Imagine a southern US household, in a small town of a Republican state. Two men are talking about Trump’s trade war. One says, “The trade war will actually increase prices on American goods that we buy,” illustrating the reality of what will happen. The other responds, true to Trump supporters, “Yes, but we are already suffering from China and India not playing fair, and not giving us easy access to their markets. So American companies could then bring manufacturing jobs back to us, which the Chinese, Indians and Mexicans have been stealing. So jobs will increase for us, which will benefit the long-term economy.”
Confusing and over-simplified as that might sound, this is exactly what Trump depends upon for his 2020 re-election. Even though his supporters may not realise or question that there are many other Asian GSP countries like Turkey, Vietnam, Indonesia, and Thailand, where the goods can be bought from instead.
Bashing China during election campaigns isn’t new. Since many of the blue-collar jobs were outsourced to China and India, farmers and those living in small rural towns that once flourished with manufacturing industries, want payback.
They see immigrants from Mexico, South America and Asia, and they think job competition in a tough economy. And this is the concern which Trump satisfies with his trade attacks on China, and recently India by stripping its GSP status, as well as Mexico, by threatening to levy 5% tariffs if the country doesn't stop illegal immigrants.
Mexico managed an agreement with Trump, whereby it is taking action to deploy more National Security Guards at its border and keeping asylum seekers within the country until their claims are being processed by the US.
This is not the only point that shows Trump as a strong leader who is unafraid of tough decisions and fight, but also puts him in a good position to influence his voters again for the 2020 election.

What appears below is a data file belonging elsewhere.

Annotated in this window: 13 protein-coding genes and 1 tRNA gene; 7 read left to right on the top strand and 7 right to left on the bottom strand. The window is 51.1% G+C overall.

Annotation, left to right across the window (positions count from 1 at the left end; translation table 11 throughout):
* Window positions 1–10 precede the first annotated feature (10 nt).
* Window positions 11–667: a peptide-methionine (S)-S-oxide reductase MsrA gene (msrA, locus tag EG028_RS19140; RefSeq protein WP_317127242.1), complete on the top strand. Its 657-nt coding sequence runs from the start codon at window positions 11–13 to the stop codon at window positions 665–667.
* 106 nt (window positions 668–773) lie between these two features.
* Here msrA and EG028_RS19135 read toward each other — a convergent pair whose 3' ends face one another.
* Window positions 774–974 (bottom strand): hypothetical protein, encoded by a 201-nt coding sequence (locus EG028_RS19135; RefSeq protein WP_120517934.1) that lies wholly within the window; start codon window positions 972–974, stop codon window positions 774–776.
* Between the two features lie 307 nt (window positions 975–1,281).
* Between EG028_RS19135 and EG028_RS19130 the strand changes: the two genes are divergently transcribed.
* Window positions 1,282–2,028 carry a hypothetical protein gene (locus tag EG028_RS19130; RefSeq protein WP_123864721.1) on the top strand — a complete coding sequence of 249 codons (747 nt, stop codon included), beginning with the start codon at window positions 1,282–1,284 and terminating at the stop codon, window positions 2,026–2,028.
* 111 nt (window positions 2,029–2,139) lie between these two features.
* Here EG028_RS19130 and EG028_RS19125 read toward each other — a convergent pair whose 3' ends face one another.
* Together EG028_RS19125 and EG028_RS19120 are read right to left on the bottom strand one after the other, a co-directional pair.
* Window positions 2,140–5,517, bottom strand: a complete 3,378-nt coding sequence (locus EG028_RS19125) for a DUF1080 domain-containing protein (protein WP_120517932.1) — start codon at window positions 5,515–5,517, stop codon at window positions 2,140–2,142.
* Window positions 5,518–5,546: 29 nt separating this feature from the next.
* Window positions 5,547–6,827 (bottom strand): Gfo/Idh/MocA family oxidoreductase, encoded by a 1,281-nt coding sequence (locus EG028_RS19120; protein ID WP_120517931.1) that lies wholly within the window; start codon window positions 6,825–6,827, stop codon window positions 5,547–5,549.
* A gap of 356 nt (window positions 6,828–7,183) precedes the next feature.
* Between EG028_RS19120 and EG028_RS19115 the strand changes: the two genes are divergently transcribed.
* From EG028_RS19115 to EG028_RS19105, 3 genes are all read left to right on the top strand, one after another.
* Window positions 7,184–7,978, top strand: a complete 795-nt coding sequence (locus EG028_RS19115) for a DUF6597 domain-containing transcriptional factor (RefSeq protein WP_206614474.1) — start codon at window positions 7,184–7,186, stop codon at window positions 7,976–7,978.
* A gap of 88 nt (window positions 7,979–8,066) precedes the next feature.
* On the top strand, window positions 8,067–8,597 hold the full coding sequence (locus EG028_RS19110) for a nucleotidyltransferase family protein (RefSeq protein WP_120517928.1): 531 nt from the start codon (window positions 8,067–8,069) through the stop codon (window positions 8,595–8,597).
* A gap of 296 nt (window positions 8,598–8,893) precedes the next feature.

His strong stance against China has also made him stand out amongst the rest who just talk but are afraid to act against the Asian superpower. However, there are many other factors at play, such as:
Historically, candidates who have held one term, have most often been re-elected for the second. This rang true even for controversial and unpopular presidents, such as Nixon.
The US currently has the strongest economy it has seen in some time now. Inflation is nearly non-existent, unemployment rates are down, AI and tech industries are booming, and new jobs are being created in focused tech fields. Political studies show that such factors lead to re-elections.
However, since the trade war isn’t showing any signs of agreements being reached, economists are predicting a recession as early as next year. If that happens in early 2020, we could see Trump’s campaign take a hit. However, if it is delayed until the elections, it may not have enough time to push people to the other side.
The nation is at peace, there are no controversial wars that Trump has associated with this term. Wars divide people, making them feel unsafe. This could be a strong armour in Trump’s election campaign that could get people to side with him.